In marking this year’s May Day rally, President Cyril Ramaphosa on Tuesday paid tribute to South Africa’s workers, thanking them for making the country what it is today.
“In the end, you are the people who make South Africa work, you are the people who make South Africa move and you make SA move forward. We say to you that we respect and love you,” said President Ramaphosa.
He was speaking at the Congress of South African Trade Unions (Cosatu) main Worker’s Day rally at the Isaac Wolfson Stadium in Port Elizabeth. The President said the entire nation needed to be grateful to workers as it is them who built the country to be what it is.
He said the progress the country had made over the decades was through the labour of workers.
“This is the day when all of us in South Africa take off our hats to you as workers and say thank you for all the work that you do for this nation,” the President said. He added that the day, which is commemorated annually around the world, has great significance for South Africa.
President Ramaphosa once again defended the national minimum wage, to be introduced in the next few months, saying this will be another new victory for workers.
“This is a victory for the workers of our country, no matter what other people may say,” he said.
Last month, the Department of Labour said the national minimum wage Bill and supporting Basic Conditions of Employment and Labour Relations Bills are currently before the Parliamentary Portfolio Committee on Labour, for consideration.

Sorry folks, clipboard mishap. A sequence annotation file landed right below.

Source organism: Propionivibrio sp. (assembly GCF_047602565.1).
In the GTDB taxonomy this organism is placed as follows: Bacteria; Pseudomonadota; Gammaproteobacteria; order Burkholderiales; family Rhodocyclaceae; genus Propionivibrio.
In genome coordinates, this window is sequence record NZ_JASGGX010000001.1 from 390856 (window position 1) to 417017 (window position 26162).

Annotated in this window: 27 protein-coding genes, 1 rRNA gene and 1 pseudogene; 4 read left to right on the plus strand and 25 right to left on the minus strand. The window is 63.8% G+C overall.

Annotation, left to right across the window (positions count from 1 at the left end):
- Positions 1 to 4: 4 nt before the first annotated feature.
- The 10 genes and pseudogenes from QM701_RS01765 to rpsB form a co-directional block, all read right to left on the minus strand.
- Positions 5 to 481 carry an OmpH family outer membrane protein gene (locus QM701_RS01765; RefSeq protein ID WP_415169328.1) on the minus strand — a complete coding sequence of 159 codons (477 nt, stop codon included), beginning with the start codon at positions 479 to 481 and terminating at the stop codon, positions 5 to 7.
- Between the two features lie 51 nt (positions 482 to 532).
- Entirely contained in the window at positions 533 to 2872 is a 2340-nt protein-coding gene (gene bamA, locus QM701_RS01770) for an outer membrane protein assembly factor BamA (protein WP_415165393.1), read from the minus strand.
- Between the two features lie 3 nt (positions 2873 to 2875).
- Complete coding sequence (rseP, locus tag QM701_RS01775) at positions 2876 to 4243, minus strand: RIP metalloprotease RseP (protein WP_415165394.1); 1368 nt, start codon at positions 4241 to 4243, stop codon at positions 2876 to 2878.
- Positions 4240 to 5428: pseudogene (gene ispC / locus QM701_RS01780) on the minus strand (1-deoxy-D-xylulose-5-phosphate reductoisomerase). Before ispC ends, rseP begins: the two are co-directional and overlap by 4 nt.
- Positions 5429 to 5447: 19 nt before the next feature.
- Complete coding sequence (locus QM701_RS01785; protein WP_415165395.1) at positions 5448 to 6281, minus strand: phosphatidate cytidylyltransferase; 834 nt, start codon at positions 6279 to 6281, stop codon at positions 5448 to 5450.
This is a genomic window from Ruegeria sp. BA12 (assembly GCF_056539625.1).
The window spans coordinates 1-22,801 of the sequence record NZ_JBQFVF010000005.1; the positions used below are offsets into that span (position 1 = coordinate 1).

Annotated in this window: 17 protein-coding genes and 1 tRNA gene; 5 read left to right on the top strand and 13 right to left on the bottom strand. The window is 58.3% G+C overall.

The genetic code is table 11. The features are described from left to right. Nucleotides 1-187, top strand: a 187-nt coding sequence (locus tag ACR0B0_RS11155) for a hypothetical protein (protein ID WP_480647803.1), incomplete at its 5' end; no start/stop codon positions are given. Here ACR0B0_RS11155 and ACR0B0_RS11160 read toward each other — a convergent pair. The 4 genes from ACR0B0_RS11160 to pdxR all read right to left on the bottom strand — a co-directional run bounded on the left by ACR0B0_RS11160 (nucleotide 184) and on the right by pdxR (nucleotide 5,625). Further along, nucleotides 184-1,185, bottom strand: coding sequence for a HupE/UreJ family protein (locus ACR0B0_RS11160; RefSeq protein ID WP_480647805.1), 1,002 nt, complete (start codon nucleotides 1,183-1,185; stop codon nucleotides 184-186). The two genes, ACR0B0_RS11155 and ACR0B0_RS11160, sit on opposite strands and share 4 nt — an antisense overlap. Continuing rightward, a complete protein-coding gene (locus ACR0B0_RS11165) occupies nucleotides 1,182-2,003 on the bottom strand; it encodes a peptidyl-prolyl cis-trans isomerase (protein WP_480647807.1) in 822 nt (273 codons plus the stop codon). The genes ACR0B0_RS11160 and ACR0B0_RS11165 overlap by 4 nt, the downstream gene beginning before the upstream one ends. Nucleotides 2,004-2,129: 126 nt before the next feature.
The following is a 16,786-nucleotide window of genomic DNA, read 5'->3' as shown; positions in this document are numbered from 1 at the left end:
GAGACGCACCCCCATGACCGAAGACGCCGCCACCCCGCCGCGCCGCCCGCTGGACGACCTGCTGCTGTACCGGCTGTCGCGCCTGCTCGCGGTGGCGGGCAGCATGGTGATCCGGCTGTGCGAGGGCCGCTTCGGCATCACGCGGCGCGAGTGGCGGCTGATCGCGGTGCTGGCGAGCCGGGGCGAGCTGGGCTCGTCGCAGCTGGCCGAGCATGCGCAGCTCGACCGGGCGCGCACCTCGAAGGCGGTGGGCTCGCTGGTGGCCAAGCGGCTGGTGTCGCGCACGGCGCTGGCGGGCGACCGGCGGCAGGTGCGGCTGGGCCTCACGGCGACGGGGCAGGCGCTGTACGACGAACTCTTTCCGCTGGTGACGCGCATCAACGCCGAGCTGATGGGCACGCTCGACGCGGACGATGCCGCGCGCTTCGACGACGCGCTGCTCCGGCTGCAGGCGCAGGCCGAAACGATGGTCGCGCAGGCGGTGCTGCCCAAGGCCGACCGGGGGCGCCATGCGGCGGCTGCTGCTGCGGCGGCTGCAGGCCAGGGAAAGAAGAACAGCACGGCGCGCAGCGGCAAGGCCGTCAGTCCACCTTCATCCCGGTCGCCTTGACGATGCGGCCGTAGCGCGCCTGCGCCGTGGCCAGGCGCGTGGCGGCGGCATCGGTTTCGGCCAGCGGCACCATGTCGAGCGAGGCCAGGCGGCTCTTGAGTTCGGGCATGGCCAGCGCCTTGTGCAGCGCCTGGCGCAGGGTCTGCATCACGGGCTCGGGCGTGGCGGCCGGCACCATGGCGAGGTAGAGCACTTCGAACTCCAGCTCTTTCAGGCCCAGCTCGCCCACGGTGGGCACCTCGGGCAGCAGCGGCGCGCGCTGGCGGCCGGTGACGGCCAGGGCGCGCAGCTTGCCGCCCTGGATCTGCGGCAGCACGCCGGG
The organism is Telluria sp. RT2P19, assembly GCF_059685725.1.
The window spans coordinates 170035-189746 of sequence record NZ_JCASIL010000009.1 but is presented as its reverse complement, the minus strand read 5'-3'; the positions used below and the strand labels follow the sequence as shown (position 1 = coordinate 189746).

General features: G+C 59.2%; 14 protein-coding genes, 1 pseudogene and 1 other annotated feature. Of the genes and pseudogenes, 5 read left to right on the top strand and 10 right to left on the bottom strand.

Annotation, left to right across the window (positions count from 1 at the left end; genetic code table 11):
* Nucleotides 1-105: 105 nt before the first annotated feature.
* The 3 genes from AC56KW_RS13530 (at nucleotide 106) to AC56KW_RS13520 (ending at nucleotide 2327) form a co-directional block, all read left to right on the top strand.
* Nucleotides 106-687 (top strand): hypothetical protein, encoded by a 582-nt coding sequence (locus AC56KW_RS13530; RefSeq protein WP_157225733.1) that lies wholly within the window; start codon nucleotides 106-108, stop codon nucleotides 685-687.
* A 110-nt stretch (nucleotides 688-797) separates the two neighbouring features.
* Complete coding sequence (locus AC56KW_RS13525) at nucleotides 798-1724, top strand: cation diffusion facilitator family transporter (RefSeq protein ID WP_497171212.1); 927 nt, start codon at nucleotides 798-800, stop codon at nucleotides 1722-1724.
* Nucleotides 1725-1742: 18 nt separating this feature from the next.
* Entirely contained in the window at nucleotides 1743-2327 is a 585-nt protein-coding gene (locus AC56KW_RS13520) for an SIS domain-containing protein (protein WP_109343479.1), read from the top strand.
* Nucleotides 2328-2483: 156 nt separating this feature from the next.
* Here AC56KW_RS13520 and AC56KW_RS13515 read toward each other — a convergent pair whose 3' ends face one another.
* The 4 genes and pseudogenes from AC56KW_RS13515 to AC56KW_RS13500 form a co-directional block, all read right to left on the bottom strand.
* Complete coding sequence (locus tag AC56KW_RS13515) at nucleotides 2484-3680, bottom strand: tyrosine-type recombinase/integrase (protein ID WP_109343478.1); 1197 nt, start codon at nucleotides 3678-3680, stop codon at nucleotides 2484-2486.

The national minimum wage is meant to improve the lives of the workers in South Africa, according to the department.
The department said more than six million workers are expected to benefit from the minimum wage when it is introduced. It proposes, among other things, that the minimum wage level be set at R20 per hour and be reviewed annually.
On Tuesday, President Ramaphosa noted that out of 16 million working South Africans, 6.6 million in several industries earn less than R20 an hour or less than R3000 a month.
He said that the proposed minimum wage is however, not a living wage.
“A living wage is much higher than this R20 an hour but we said we need to form a foundation. The struggle for a living wage must continue but we must start somewhere to lift the 6.6 million so that we move towards a living wage,” he said.
President Ramaphosa also reminded workers that their right to strike is protected but that they should do so in a dignified manner.
He urged protesting workers and society to protest in a peaceful manner that does not degenerate to destroying infrastructure in the process.
“Even when we protest, let us not damage assets that belong to all of us. When we protest let us do it in a dignified manner,” he said.